Invasive species significantly impact ecosystem services and food security. Molluscs are now considered a major threat to food security, with banning of molluscicides, and their resilience to control measures and high intrinsic rates of increase. These omnivorous vectors of important plant pathogens hybridise with and drive out endemic species. Arrival of invasive slugs associates with declines in local biodiversity, with profound implications for food security and ecosystem stability. The extent to which invasive traits are species-specific, a consequence of hybridization/introgression or carriage/introduction of native-range microbiota remains unknown.
To gain new insights on the underlying cause(s) of invasions UK invasive arionid slugs, the pests Arion vulgaris and A. flagellus1 will be used as an experimental system to quantify phenotypic, genotypic and microbial consequences of interactions with native species. Few taxonomists specialize in this group of sibling species, whose frequent hybridization1 and facultative self-fertile breeding system confound identification. Taxonomic confusion and lack of high resolution molecular tools means colonization history, distributions and genetic interaction of invasive forms with endemics and succeeding invasion waves remain poorly known1. Hybridization with sibling taxa has been proposed to favour invasiveness (i) through the acquisition and exploitation of plant pathogenic bacteria as gut commensals, aiding digestion of plant material, and/or (ii) through the recurrent introgression of mitochondrial genes that could serve as source of adaptations to their new environment2. Hence, there is a need to assess the differential potential of invasive and endemic arionids to gain selective advantage from carriage and admixture of microbiota, and their ability to act as vectors of plant pathogenic bacteria, such that invasive hybrids may pose novel ecological and agricultural threats. The importance of mitochondrial by nuclear genome interactions in facilitating and promoting adaption to the environment in invasive species also remains elusive.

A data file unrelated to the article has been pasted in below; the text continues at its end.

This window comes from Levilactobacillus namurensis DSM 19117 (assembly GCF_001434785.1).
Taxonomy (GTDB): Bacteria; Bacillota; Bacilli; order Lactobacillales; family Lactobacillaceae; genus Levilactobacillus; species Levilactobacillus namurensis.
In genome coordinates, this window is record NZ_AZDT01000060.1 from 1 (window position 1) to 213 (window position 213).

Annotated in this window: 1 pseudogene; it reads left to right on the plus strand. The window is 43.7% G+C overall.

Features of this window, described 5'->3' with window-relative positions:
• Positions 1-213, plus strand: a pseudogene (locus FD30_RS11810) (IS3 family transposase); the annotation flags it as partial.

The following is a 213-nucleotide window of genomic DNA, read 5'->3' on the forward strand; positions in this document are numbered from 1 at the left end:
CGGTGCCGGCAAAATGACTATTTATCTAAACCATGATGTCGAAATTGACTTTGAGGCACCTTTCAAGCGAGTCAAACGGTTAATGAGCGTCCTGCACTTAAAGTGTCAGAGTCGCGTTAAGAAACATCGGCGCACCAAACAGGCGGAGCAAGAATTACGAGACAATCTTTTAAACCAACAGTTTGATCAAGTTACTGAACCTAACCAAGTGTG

You will integrate taxon-specific anatomical, morphometric and colormetric traits with cutting edge markers (SNPs) from ‘genotyping-by-sequencing‘ approaches and mitochondrial sequencing to make the first objective definition of each large arionid taxon, using individuals from native-range centres. This will provide markers to assess introgression, quantifying assimilation of endemic genomes and hence their contribution to invasion. You will quantify traits contributing to invasive potential (e.g. fecundity, longevity, survival during development, temperature, pathogen tolerance and markers of microbiome diversity). You will assess the contributions of heterosis (extreme genetic variability), microbiota, and mito-nuclear interactions to invasions, using contemporary and historic material from samples spanning 35 years from first contact. You will study consequences of mito-nuclear interaction from the level of the mitochondria to whole organism using a wide range of state-of-the-art physiological tools including high resolution respirometry. Finally, you will determine association of plant pathogens with taxa and level of introgression by qPCR3 and investigate plant pathogen spread by assessing the contribution of selected pathogens to invasive traits using a backcross population. All findings will be incorporated into ecological theory-based models to compare actual and predicted spread of invasive forms under different climate scenarios and to model slug-plant-pathogen interactions and epidemiology.
1. Hatteland BA, Solhøy T, Schander C, Skage M, von Proschwitz, T, Noble LR. 2015 Introgression and differentiation of the invasive slug Arion vulgaris from native A. ater. Malacologia 58 (1-2), 303-321. doi: http://dx.doi.org/10.4002/040.058.0210
2. Deremiens L, Schwartz L, Angers A, Glémet H, Angers B. 2015. Interactions between nuclear genes and a foreign mitochondrial genome in the redbelly dace Chrosomus eos. Comparative Biochemistry and Physiology Part B: Biochemistry and Molecular Biology 189, 80-86.
3. Pritchard L, Humphris S, Saddler GS, Parkinson NM, Bertrand V, Elphinstone JG, Toth IK. 2013. Detection of phytopathogens of the genus Dickeya using a PCR primer prediction pipeline for draft bacterial genome sequences. Plant Pathology 62, 587–596.